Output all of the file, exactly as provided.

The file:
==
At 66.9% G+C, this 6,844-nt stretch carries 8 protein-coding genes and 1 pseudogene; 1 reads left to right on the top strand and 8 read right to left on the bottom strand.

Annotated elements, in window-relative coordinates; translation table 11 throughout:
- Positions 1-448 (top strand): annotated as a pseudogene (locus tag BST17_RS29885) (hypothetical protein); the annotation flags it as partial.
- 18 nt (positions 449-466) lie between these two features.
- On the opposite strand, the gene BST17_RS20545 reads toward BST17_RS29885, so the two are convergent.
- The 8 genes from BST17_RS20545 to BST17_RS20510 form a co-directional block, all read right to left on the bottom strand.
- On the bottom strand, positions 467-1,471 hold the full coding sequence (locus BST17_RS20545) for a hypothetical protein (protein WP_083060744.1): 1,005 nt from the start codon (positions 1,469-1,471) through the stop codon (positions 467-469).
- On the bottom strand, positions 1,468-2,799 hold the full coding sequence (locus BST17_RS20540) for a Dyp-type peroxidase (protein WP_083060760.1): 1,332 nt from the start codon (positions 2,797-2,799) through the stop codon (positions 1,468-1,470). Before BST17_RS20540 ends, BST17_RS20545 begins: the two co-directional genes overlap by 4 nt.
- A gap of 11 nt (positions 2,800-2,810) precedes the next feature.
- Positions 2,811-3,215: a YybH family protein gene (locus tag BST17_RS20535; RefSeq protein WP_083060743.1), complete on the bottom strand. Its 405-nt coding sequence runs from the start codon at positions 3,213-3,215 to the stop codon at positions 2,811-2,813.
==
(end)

At 66.9% G+C, this 6,844-nt stretch carries 8 protein-coding genes and 1 pseudogene; 1 reads left to right on the top strand and 8 read right to left on the bottom strand.

Annotated elements, in window-relative coordinates; translation table 11 throughout:
- Positions 1-448 (top strand): annotated as a pseudogene (locus tag BST17_RS29885) (hypothetical protein); the annotation flags it as partial.
- 18 nt (positions 449-466) lie between these two features.
- On the opposite strand, the gene BST17_RS20545 reads toward BST17_RS29885, so the two are convergent.
- The 8 genes from BST17_RS20545 to BST17_RS20510 form a co-directional block, all read right to left on the bottom strand.
- On the bottom strand, positions 467-1,471 hold the full coding sequence (locus BST17_RS20545) for a hypothetical protein (protein WP_083060744.1): 1,005 nt from the start codon (positions 1,469-1,471) through the stop codon (positions 467-469).
- On the bottom strand, positions 1,468-2,799 hold the full coding sequence (locus BST17_RS20540) for a Dyp-type peroxidase (protein WP_083060760.1): 1,332 nt from the start codon (positions 2,797-2,799) through the stop codon (positions 1,468-1,470). Before BST17_RS20540 ends, BST17_RS20545 begins: the two co-directional genes overlap by 4 nt.
- A gap of 11 nt (positions 2,800-2,810) precedes the next feature.
- Positions 2,811-3,215: a YybH family protein gene (locus tag BST17_RS20535; RefSeq protein WP_083060743.1), complete on the bottom strand. Its 405-nt coding sequence runs from the start codon at positions 3,213-3,215 to the stop codon at positions 2,811-2,813.